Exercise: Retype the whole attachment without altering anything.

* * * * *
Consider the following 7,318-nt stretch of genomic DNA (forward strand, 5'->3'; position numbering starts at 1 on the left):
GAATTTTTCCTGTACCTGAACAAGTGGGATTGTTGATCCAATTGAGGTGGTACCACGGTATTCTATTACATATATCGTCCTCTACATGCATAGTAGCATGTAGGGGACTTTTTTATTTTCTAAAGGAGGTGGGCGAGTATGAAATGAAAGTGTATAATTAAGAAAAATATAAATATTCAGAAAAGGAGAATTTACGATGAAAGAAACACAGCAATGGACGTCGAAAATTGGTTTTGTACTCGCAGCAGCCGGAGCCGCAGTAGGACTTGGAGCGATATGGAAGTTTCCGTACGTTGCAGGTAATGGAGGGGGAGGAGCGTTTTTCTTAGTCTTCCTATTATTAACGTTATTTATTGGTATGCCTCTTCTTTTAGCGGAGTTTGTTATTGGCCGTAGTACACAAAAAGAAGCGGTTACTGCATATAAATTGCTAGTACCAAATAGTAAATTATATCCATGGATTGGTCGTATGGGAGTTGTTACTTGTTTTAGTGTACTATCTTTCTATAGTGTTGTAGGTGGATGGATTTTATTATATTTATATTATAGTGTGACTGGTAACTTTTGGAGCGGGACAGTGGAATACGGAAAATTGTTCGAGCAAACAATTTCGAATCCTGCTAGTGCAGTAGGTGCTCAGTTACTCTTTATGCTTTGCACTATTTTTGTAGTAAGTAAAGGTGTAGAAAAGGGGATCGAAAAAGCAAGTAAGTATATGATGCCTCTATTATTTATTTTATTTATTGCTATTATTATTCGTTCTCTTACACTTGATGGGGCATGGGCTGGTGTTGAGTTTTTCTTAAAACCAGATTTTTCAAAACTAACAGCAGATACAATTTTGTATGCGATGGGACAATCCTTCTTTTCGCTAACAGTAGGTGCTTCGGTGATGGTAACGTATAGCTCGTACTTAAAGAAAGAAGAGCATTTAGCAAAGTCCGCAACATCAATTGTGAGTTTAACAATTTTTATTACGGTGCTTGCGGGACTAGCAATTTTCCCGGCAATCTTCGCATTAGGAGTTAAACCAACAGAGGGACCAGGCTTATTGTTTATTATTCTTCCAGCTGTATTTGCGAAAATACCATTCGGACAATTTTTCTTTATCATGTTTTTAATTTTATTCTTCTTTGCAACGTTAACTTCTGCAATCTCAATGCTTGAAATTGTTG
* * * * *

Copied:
Consider the following 7,318-nt stretch of genomic DNA (forward strand, 5'->3'; position numbering starts at 1 on the left):
GAATTTTTCCTGTACCTGAACAAGTGGGATTGTTGATCCAATTGAGGTGGTACCACGGTATTCTATTACATATATCGTCCTCTACATGCATAGTAGCATGTAGGGGACTTTTTTATTTTCTAAAGGAGGTGGGCGAGTATGAAATGAAAGTGTATAATTAAGAAAAATATAAATATTCAGAAAAGGAGAATTTACGATGAAAGAAACACAGCAATGGACGTCGAAAATTGGTTTTGTACTCGCAGCAGCCGGAGCCGCAGTAGGACTTGGAGCGATATGGAAGTTTCCGTACGTTGCAGGTAATGGAGGGGGAGGAGCGTTTTTCTTAGTCTTCCTATTATTAACGTTATTTATTGGTATGCCTCTTCTTTTAGCGGAGTTTGTTATTGGCCGTAGTACACAAAAAGAAGCGGTTACTGCATATAAATTGCTAGTACCAAATAGTAAATTATATCCATGGATTGGTCGTATGGGAGTTGTTACTTGTTTTAGTGTACTATCTTTCTATAGTGTTGTAGGTGGATGGATTTTATTATATTTATATTATAGTGTGACTGGTAACTTTTGGAGCGGGACAGTGGAATACGGAAAATTGTTCGAGCAAACAATTTCGAATCCTGCTAGTGCAGTAGGTGCTCAGTTACTCTTTATGCTTTGCACTATTTTTGTAGTAAGTAAAGGTGTAGAAAAGGGGATCGAAAAAGCAAGTAAGTATATGATGCCTCTATTATTTATTTTATTTATTGCTATTATTATTCGTTCTCTTACACTTGATGGGGCATGGGCTGGTGTTGAGTTTTTCTTAAAACCAGATTTTTCAAAACTAACAGCAGATACAATTTTGTATGCGATGGGACAATCCTTCTTTTCGCTAACAGTAGGTGCTTCGGTGATGGTAACGTATAGCTCGTACTTAAAGAAAGAAGAGCATTTAGCAAAGTCCGCAACATCAATTGTGAGTTTAACAATTTTTATTACGGTGCTTGCGGGACTAGCAATTTTCCCGGCAATCTTCGCATTAGGAGTTAAACCAACAGAGGGACCAGGCTTATTGTTTATTATTCTTCCAGCTGTATTTGCGAAAATACCATTCGGACAATTTTTCTTTATCATGTTTTTAATTTTATTCTTCTTTGCAACGTTAACTTCTGCAATCTCAATGCTTGAAATTGTTG